• Electric burr grinders: This type of burr grinder is ideal for grinding larger amounts of coffee. Electric burr grinders are a lot more expensive but highly convenient. 

But the most important thing to consider when choosing a burr grinder is the type: flat or conical burr grinder? What’s the difference?

Conical burr grinders: It’s considered the standard burr grinder in the coffee industry. This type of burr grinder features a cone-shaped burr on the inside and a serrated burr on the outside, facing each other. The unique design makes conical burr grinders heat-resistant and energy-efficient, a good option for home baristas. 

On the naked eye, conical burr grinders produce even coffee grounds. But once you put the grind under a microscope, the different sizes of coffee beans will be pretty obvious. Technically speaking, even a small number of uneven coffee grounds can result in some pieces extracting too much and others not extracting enough. However, it won’t have any major impact on the overall taste of your coffee. Not unless you’re making and drinking a shot of espresso and you have a really well-defined palate, then you might be able to taste the difference.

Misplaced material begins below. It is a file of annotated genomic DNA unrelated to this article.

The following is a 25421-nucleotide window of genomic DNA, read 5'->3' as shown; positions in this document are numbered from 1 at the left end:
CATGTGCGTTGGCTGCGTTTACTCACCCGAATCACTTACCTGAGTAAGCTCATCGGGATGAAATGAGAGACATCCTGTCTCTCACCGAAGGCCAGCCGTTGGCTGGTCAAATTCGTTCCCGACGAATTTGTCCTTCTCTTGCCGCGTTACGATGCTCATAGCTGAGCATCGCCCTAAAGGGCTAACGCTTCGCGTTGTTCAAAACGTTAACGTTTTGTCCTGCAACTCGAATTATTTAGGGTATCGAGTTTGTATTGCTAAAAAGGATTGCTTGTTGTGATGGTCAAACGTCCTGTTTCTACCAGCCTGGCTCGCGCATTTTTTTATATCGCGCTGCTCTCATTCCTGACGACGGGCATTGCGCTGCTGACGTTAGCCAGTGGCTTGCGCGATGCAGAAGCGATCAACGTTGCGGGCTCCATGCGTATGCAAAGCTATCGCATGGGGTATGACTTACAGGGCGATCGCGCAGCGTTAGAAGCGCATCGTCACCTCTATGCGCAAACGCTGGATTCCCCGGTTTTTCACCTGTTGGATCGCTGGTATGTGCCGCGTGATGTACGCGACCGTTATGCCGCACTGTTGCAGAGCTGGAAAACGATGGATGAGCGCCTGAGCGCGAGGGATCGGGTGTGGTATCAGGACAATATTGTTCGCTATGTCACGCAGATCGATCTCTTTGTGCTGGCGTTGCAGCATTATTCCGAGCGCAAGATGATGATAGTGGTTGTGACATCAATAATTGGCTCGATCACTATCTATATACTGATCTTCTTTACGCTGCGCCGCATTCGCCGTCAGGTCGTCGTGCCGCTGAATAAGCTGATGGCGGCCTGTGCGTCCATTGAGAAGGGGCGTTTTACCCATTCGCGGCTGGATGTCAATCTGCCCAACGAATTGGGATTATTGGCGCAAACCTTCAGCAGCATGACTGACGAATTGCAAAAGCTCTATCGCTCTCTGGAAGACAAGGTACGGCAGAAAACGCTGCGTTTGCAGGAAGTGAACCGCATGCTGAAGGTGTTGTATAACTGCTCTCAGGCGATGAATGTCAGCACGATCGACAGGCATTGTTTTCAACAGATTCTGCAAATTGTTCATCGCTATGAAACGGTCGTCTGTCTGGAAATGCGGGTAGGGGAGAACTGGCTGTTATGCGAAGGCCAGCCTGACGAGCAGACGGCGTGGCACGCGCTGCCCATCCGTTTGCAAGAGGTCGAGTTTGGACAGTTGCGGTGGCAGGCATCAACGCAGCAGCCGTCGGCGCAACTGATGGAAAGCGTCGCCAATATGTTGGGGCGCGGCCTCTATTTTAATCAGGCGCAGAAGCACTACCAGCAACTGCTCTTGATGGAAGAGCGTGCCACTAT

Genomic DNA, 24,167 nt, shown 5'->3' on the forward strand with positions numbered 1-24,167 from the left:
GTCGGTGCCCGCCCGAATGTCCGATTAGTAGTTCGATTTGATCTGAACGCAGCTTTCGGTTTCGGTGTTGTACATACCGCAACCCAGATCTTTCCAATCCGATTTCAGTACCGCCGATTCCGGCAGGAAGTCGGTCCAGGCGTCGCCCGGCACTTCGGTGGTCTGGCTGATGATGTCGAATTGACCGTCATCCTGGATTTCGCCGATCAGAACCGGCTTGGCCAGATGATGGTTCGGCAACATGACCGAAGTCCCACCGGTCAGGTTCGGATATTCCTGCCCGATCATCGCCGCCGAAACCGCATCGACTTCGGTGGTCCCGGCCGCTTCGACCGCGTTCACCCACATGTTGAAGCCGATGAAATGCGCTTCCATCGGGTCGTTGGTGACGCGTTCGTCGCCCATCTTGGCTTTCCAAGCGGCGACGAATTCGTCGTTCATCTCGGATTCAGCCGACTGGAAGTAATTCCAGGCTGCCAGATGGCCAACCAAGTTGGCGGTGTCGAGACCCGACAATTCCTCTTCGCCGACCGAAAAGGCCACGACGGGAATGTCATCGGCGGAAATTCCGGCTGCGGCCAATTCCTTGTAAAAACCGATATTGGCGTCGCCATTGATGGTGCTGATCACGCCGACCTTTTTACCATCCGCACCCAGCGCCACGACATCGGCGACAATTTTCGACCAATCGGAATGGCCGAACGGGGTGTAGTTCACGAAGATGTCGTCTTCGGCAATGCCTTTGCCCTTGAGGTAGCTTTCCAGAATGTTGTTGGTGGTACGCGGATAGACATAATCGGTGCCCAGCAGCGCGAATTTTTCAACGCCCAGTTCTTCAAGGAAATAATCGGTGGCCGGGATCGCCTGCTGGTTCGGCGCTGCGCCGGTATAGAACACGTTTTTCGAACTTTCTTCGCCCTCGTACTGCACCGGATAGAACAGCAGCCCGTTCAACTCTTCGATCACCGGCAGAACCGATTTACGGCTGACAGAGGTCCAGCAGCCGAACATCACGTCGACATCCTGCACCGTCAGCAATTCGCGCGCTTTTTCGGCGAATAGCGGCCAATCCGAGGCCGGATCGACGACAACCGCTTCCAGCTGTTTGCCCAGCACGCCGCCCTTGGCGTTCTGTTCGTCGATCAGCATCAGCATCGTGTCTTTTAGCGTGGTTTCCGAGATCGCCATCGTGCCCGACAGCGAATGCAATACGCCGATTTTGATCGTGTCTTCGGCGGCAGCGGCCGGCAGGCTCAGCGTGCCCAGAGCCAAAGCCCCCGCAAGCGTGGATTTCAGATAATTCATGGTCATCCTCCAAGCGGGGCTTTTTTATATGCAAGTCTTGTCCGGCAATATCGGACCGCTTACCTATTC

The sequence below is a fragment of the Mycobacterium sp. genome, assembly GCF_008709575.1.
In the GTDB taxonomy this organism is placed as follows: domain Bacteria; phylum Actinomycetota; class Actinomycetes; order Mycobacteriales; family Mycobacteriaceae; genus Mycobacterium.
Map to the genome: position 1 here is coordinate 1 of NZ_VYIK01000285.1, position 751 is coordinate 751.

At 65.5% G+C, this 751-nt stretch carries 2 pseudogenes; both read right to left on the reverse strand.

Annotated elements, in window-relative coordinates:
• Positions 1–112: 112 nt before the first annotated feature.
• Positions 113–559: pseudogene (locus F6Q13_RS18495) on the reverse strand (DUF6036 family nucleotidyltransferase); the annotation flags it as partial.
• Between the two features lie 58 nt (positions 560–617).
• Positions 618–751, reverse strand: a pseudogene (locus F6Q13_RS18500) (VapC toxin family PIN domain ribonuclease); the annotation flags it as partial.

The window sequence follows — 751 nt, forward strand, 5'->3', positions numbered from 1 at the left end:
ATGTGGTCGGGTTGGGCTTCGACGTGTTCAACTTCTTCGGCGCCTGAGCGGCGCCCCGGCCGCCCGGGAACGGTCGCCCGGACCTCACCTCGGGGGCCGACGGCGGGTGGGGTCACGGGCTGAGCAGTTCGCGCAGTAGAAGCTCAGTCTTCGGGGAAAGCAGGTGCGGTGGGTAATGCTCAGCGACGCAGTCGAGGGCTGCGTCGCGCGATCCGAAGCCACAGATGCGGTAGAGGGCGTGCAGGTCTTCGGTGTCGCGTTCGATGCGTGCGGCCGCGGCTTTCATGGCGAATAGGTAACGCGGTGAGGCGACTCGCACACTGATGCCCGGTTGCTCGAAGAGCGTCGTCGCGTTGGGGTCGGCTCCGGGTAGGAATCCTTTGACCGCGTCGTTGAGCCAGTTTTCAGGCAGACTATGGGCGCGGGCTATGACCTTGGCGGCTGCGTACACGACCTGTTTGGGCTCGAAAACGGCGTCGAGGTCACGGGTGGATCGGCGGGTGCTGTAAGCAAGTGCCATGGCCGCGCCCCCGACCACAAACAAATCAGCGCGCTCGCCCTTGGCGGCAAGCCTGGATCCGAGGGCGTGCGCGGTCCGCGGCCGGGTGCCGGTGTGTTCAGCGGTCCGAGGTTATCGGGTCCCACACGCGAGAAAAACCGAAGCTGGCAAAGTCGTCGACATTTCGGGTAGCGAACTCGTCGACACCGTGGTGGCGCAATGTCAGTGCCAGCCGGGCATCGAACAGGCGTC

Flat burr grinders: It has two donut-shaped burrs with incredibly sharp edges facing each other. The unique design of the burrs keeps the coffee beans between them until they are symmetrically and perfectly ground up. Unlike with conical burrs, there’s no chance for the beans to shoot out during the grinding process. That’s why you can get a more consistent grind size, and perfect grounds make the perfect coffee flavor and plenty of room for creativity.

The drawback is that flat burrs can be noisy, and they also use more heat and energy for the grinding process. That makes them less ideal for at-home use. But, if precision is your top priority, nothing does it best than a flat burr grinder.

Burrs with better precision and consistency are always the best choice for making a better-tasting cup of coffee. 

Do You Really Need to Have a Burr Grinder to Make Coffee?

No, you don’t need a burr grinder to make coffee at home. But with all the advantages you can get from consistent, precise, and uniform grinds, you might as well invest in a good burr grinder. You can expect a café-quality cup of java every time. 

Freshly ground coffee beans are awesome. But brewing freshly ground beans from a blade grinder can be a pretty nasty mixture of under-extracted and over-extracted coffee with very little to no quality of flavor. You’re basically doing a disservice to the top-quality coffee beans you’re using. 

All that said, a blade grinder is better than nothing. But between a blade grinder and a burr grinder, the fact is, most baristas and coffee lovers will both agree, nothing quite beats the burrs.